Geneva restaurant can serve meals indoors while fighting governor's order
Diners will be able to eat inside FoxFire Restaurant in Geneva while the business fights Gov. J.B. Pritzker's ban on indoor dining.
Kane County Judge Kevin T. Busch on Monday issued an order prohibiting state and county authorities from enforcing Pritzker's ban. Busch's order is temporary and specific to FoxFire.
The restaurant sued the governor, the Illinois Department of Public Health and the Kane County Public Health Department on Friday, the day the ban went into effect. It also filed a request for a temporary restraining order.
Busch agreed with the restaurant's attorney, Kevin Nelson, that not being able to serve diners indoors while the main case is litigated would irreparably harm the restaurant.
Busch also ruled the restaurant was likely to succeed on the merits of its case, because he believes the governor's executive order is invalid. Busch said the state's Emergency Management Act gives a governor the ability to issue executive orders for 30 days when a disaster is declared.
After that period, Busch said, it is up to the state or local health departments to decide whether individual businesses need to be shut down, based on what is happening with public health in their localities. The state public health law calls for giving businesses due process guarantees, and it requires the health departments to present "clear and convincing evidence" that a shutdown of a particular establishment is required and that nothing else will do, Busch said.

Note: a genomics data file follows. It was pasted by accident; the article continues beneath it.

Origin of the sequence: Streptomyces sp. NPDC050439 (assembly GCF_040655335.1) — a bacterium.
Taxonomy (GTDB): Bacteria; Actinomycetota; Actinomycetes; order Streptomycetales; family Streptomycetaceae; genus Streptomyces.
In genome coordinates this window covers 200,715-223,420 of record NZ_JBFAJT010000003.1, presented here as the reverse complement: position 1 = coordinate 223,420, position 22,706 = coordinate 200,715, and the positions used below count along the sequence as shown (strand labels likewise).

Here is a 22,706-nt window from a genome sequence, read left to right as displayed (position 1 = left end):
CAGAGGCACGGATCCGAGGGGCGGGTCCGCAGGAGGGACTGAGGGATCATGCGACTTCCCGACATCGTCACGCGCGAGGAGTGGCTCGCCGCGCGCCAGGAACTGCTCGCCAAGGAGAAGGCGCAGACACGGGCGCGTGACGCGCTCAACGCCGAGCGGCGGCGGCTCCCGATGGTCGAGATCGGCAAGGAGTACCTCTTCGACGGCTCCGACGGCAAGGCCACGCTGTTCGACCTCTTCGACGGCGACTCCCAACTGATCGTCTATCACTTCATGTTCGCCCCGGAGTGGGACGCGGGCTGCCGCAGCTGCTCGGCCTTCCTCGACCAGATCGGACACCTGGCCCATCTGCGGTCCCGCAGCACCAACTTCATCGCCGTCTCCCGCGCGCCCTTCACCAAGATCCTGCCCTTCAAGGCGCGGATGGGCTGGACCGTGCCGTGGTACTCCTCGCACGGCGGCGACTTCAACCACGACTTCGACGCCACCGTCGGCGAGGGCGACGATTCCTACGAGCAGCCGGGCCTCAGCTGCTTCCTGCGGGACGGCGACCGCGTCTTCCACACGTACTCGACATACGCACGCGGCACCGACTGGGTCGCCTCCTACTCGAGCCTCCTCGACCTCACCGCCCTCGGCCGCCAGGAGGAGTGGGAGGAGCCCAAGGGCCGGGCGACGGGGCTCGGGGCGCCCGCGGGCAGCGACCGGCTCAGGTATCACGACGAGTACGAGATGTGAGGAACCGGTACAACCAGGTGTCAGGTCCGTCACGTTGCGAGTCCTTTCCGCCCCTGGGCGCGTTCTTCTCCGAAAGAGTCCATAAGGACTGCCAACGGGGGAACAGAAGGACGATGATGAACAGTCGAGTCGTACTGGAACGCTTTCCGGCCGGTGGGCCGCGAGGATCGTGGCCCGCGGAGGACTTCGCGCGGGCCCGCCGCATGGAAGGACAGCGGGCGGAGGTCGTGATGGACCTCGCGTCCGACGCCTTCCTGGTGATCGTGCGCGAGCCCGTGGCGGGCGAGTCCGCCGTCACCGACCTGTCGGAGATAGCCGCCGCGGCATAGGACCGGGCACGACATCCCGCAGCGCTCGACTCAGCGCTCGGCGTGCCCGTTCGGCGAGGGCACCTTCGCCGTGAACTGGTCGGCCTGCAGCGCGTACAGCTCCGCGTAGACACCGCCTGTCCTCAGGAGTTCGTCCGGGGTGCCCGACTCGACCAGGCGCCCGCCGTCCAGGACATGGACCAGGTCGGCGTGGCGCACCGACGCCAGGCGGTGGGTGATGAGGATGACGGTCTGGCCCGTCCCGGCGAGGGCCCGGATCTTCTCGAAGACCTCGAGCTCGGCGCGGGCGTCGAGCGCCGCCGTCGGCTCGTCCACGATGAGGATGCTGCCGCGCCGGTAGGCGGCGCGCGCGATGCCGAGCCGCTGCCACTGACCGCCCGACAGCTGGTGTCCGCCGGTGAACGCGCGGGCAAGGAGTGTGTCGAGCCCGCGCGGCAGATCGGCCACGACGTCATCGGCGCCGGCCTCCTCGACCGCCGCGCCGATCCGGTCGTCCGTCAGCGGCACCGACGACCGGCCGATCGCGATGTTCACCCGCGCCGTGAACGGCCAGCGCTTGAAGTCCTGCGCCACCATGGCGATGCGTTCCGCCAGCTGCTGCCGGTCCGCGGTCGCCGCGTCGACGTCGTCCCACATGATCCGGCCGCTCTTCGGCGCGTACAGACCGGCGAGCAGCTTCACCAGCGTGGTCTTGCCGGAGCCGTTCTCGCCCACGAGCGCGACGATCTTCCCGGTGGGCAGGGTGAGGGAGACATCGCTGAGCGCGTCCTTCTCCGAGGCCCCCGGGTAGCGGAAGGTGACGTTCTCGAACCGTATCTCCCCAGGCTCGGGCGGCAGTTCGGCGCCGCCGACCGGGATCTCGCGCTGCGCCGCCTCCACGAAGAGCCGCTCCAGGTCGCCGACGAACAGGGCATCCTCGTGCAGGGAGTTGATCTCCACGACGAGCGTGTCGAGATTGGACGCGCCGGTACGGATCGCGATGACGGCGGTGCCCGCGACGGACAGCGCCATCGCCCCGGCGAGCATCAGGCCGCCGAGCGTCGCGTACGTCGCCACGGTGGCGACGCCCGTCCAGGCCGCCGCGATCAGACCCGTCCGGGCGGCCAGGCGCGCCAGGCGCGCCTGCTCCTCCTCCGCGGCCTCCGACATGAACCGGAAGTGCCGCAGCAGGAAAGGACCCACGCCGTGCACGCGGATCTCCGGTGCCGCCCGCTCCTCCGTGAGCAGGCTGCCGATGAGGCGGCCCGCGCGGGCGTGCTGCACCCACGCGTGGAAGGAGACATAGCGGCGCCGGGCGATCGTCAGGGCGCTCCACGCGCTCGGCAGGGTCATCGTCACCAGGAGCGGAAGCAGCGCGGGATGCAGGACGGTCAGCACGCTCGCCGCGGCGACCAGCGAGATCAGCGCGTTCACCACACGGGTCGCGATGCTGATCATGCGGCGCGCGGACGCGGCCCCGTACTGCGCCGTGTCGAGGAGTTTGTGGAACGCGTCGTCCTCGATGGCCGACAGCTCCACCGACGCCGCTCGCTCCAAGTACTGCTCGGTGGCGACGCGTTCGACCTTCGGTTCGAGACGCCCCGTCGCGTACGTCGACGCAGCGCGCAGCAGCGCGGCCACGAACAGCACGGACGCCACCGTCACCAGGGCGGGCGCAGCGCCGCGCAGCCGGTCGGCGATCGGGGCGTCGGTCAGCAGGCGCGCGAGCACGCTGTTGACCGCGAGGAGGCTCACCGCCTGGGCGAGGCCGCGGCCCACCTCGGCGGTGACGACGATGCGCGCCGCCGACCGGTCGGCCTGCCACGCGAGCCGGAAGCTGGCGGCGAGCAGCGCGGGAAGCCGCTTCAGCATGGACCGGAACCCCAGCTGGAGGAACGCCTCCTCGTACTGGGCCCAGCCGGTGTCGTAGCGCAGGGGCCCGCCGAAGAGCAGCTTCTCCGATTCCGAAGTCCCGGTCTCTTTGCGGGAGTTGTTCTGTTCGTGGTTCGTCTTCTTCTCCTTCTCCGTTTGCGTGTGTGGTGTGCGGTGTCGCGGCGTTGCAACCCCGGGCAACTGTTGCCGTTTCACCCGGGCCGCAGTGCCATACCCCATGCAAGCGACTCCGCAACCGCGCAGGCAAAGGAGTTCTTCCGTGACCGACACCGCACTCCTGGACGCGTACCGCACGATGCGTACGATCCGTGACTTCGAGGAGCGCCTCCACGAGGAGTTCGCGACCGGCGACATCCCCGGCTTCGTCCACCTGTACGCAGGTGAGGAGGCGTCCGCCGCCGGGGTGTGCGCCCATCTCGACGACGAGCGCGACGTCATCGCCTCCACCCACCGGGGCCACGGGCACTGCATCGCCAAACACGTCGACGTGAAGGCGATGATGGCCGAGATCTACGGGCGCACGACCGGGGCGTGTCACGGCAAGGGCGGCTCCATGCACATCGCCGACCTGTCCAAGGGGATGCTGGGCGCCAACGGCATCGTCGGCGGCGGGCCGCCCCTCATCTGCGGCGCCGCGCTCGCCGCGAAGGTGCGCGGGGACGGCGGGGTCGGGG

"Due process is the key component," Busch said.
Kane County Assistant State's Attorney Erin Brady, representing the county health department, argued the governor's order doesn't close the restaurant because FoxFire could serve diners outdoors or with carryout meals.
However, Nelson said Monday morning's snowfall shows "outdoor dining in Geneva is not a realistic option," he said.
The hardship of not being able to serve diners indoors -- the restaurant's primary source of business -- outweighed the hardship presented by the state, Busch said.
"It causes the court to wonder why in our community all of the food stores are open (while indoor dining is banned)," Busch said, noting that while food stores are essential, they -- and big-box stores -- have bigger crowds than local restaurants. "The court cannot turn a blind eye to these facts. If there was such a compelling need to shut down public venues ... then how did we pick the winners and losers?"
Thomas Verticchio of the Illinois attorney general's office said the state likely will appeal Busch's decision. The case is back in court Nov. 9